How is biofeedback used?
Clinical biofeedback techniques that grew out of the early laboratory procedures are now widely used to treat an ever-lengthening list of conditions. These include:
- Migraine headaches, tension headaches, and many other types of pain
- Disorders of the digestive system
- High blood pressure and its opposite, low blood pressure
- Cardiac arrhythmias (abnormalities, sometimes dangerous, in the rhythm of the heartbeat)
- Raynaud’s disease (a circulatory disorder that causes uncomfortably cold hands)
- Paralysis and other movement disorders
Specialists who provide biofeedback training range from psychiatrists and psychologists to dentists, internists, nurses, and physical therapists. Most rely on many other techniques in addition to biofeedback. Patients usually are taught some form of relaxation exercise. Some learn to identify the circumstances that trigger their symptoms. They may also be taught how to avoid or cope with these stressful events. Most are encouraged to change their habits, and some are trained in special techniques for gaining such self-control. Biofeedback is not magic. It cannot cure disease or by itself make a person healthy. It is a tool, one of many available to health care professionals. It reminds physicians that behavior, thoughts, and feelings profoundly influence physical health. And it helps both patients and doctors understand that they must work together as a team.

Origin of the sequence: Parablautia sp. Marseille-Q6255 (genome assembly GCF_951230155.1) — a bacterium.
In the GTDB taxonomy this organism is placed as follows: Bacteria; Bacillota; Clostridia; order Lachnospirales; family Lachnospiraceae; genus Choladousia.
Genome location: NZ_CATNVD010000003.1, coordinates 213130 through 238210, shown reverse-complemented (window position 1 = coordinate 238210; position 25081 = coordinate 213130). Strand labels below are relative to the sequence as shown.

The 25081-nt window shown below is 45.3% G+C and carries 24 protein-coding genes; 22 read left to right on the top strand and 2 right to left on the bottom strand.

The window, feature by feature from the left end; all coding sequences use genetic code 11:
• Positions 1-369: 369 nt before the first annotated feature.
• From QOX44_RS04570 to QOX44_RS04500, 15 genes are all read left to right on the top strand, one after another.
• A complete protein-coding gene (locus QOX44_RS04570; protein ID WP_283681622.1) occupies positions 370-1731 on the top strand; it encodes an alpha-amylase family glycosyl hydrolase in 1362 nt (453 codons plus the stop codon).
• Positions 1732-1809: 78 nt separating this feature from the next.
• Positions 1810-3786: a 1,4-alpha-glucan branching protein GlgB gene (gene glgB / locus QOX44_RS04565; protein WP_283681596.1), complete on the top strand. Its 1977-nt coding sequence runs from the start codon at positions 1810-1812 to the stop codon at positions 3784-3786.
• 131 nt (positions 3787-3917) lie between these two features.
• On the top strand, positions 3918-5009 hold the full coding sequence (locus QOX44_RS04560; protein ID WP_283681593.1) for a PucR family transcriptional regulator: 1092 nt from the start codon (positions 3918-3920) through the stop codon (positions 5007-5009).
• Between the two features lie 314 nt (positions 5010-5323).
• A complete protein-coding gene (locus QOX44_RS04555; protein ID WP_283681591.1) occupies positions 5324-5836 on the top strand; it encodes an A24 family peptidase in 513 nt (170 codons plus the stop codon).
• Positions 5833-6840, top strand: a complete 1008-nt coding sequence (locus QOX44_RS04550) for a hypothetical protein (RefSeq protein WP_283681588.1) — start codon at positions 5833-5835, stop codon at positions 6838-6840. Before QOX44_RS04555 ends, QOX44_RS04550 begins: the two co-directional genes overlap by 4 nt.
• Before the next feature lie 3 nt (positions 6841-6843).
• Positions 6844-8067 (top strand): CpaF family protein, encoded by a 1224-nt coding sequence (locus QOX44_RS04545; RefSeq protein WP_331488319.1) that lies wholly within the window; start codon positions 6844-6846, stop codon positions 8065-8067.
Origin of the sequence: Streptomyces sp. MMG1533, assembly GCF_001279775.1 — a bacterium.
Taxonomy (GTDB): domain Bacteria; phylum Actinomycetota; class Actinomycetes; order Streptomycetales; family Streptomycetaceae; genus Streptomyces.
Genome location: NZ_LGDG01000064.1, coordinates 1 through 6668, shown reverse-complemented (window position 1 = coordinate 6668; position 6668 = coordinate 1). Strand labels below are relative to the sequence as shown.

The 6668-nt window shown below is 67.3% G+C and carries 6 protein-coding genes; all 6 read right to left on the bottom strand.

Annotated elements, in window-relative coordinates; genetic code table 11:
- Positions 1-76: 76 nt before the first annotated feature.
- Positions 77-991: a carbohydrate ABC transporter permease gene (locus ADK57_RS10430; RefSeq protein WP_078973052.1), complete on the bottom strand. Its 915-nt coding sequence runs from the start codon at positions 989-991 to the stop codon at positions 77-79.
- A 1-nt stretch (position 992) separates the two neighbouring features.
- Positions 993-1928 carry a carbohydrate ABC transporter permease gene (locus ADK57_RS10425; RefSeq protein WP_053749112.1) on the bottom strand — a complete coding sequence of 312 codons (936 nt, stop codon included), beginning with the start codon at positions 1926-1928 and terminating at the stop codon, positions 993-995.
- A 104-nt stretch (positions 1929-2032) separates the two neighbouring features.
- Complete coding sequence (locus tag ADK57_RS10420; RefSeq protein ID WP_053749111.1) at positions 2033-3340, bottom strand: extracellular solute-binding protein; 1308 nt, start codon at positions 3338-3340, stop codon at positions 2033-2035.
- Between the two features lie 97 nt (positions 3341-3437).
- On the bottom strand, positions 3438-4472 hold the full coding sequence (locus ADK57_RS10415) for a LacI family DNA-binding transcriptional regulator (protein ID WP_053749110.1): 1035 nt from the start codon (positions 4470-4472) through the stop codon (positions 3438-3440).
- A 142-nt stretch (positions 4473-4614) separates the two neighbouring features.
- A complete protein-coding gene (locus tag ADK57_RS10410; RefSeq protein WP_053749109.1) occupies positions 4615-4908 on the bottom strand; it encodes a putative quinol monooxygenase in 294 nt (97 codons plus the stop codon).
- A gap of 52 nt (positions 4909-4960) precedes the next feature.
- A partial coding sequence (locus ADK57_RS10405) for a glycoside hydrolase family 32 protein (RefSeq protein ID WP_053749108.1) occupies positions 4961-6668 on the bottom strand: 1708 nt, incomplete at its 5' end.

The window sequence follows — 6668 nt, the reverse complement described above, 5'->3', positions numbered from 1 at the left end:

Biofeedback places unusual demands on patients. They must examine their day-to-day lives to learn if they may be contributing to their own distress. They must recognize that they can, by their own efforts, remedy some physical ailments. They must commit themselves to practicing biofeedback or relaxation exercises every day. They must change bad habits, even ease up on some good ones. Most important, they must accept much of the responsibility for maintaining their own health.
This Material was provided through:
U.S. Department of Health and Human Services
Division of Communications and Education, National Institute of Mental Health
Public Health Service – Alcohol, Drug Abuse and Mental Health Administration
5600 Fishers Lane
Rockville, MD 20857 USA
DHHS Publication No (ADM) 83-1273
This Material was written by Bette Runck, staff writer, Division of Communication and Education, National Institute of Mental Health.
NATIONAL INSTITUTE OF MENTAL HEALTH- Division of Scientific and Public Information-Plain Talk Series- Ruth Kay, Editor